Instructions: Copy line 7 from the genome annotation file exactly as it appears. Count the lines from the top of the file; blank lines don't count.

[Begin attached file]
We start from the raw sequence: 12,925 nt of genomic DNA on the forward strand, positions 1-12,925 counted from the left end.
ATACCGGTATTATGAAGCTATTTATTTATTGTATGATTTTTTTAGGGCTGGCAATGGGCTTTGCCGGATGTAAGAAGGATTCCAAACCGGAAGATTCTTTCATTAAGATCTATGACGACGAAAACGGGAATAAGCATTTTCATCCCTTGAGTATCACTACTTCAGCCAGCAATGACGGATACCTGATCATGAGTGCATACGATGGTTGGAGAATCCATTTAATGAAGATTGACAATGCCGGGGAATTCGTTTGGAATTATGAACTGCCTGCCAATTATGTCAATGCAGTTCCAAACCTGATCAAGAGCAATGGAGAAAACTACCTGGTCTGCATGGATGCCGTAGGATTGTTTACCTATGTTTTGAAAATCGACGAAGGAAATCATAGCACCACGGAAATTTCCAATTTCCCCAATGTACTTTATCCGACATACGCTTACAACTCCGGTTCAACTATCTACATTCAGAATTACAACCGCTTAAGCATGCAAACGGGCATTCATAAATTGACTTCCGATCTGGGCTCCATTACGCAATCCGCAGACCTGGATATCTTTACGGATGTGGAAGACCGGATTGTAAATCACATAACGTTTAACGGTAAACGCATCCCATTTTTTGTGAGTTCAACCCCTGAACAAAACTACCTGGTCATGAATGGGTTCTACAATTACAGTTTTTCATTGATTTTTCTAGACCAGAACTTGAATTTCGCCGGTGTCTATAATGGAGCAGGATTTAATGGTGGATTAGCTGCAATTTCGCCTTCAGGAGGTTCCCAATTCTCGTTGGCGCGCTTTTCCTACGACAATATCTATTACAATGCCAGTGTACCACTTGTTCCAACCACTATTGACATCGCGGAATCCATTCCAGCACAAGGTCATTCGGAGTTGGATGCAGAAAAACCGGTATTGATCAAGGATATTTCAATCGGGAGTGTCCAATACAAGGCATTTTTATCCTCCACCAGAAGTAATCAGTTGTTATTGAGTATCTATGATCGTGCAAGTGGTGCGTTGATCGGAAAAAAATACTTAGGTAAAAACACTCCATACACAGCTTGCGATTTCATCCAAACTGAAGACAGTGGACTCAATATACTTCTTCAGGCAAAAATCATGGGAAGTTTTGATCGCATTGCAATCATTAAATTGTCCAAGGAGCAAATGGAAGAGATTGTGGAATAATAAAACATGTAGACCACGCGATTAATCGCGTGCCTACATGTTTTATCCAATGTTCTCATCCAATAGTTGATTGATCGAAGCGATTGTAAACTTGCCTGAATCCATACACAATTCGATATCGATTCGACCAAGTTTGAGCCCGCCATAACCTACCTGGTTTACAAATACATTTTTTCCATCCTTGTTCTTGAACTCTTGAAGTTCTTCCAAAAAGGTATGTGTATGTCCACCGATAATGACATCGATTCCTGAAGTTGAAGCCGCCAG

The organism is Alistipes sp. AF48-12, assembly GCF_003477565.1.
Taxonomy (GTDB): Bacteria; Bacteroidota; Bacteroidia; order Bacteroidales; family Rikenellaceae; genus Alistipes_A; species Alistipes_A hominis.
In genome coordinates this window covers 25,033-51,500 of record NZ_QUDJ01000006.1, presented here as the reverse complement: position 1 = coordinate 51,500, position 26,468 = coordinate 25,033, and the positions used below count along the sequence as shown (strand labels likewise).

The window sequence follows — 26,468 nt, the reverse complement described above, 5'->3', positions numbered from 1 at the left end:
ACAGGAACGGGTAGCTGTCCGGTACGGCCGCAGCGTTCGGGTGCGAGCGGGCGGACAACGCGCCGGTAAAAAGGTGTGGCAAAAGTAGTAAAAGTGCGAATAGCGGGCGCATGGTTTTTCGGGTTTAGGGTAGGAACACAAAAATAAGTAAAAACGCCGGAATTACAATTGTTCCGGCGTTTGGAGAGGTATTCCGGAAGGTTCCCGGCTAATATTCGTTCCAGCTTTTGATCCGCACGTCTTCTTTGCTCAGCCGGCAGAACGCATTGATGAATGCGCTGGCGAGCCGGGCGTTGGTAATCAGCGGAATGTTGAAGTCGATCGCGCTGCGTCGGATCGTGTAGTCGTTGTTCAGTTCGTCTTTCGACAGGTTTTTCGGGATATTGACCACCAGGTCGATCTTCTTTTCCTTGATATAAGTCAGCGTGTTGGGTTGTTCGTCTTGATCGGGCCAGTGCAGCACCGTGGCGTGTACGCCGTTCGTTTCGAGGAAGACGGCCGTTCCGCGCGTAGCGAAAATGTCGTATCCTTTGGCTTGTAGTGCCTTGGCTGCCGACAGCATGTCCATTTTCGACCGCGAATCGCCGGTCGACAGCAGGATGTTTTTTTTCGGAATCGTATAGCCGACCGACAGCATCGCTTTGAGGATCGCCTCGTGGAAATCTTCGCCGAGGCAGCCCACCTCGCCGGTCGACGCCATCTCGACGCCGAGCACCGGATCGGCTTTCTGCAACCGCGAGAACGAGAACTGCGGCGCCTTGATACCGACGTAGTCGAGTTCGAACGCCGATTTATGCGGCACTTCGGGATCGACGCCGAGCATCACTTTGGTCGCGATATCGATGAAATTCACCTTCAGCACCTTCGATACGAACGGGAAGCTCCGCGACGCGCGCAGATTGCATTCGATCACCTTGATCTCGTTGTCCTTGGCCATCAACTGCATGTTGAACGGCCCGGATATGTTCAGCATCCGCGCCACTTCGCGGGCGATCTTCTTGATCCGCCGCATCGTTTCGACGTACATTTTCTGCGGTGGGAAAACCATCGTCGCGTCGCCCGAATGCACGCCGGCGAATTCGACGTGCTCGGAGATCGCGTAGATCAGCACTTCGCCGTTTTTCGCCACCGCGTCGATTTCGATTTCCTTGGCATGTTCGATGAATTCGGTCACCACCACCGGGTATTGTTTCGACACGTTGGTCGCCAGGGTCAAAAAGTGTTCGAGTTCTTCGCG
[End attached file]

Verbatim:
ACAGGAACGGGTAGCTGTCCGGTACGGCCGCAGCGTTCGGGTGCGAGCGGGCGGACAACGCGCCGGTAAAAAGGTGTGGCAAAAGTAGTAAAAGTGCGAATAGCGGGCGCATGGTTTTTCGGGTTTAGGGTAGGAACACAAAAATAAGTAAAAACGCCGGAATTACAATTGTTCCGGCGTTTGGAGAGGTATTCCGGAAGGTTCCCGGCTAATATTCGTTCCAGCTTTTGATCCGCACGTCTTCTTTGCTCAGCCGGCAGAACGCATTGATGAATGCGCTGGCGAGCCGGGCGTTGGTAATCAGCGGAATGTTGAAGTCGATCGCGCTGCGTCGGATCGTGTAGTCGTTGTTCAGTTCGTCTTTCGACAGGTTTTTCGGGATATTGACCACCAGGTCGATCTTCTTTTCCTTGATATAAGTCAGCGTGTTGGGTTGTTCGTCTTGATCGGGCCAGTGCAGCACCGTGGCGTGTACGCCGTTCGTTTCGAGGAAGACGGCCGTTCCGCGCGTAGCGAAAATGTCGTATCCTTTGGCTTGTAGTGCCTTGGCTGCCGACAGCATGTCCATTTTCGACCGCGAATCGCCGGTCGACAGCAGGATGTTTTTTTTCGGAATCGTATAGCCGACCGACAGCATCGCTTTGAGGATCGCCTCGTGGAAATCTTCGCCGAGGCAGCCCACCTCGCCGGTCGACGCCATCTCGACGCCGAGCACCGGATCGGCTTTCTGCAACCGCGAGAACGAGAACTGCGGCGCCTTGATACCGACGTAGTCGAGTTCGAACGCCGATTTATGCGGCACTTCGGGATCGACGCCGAGCATCACTTTGGTCGCGATATCGATGAAATTCACCTTCAGCACCTTCGATACGAACGGGAAGCTCCGCGACGCGCGCAGATTGCATTCGATCACCTTGATCTCGTTGTCCTTGGCCATCAACTGCATGTTGAACGGCCCGGATATGTTCAGCATCCGCGCCACTTCGCGGGCGATCTTCTTGATCCGCCGCATCGTTTCGACGTACATTTTCTGCGGTGGGAAAACCATCGTCGCGTCGCCCGAATGCACGCCGGCGAATTCGACGTGCTCGGAGATCGCGTAGATCAGCACTTCGCCGTTTTTCGCCACCGCGTCGATTTCGATTTCCTTGGCATGTTCGATGAATTCGGTCACCACCACCGGGTATTGTTTCGACACGTTGGTCGCCAGGGTCAAAAAGTGTTCGAGTTCTTCGCG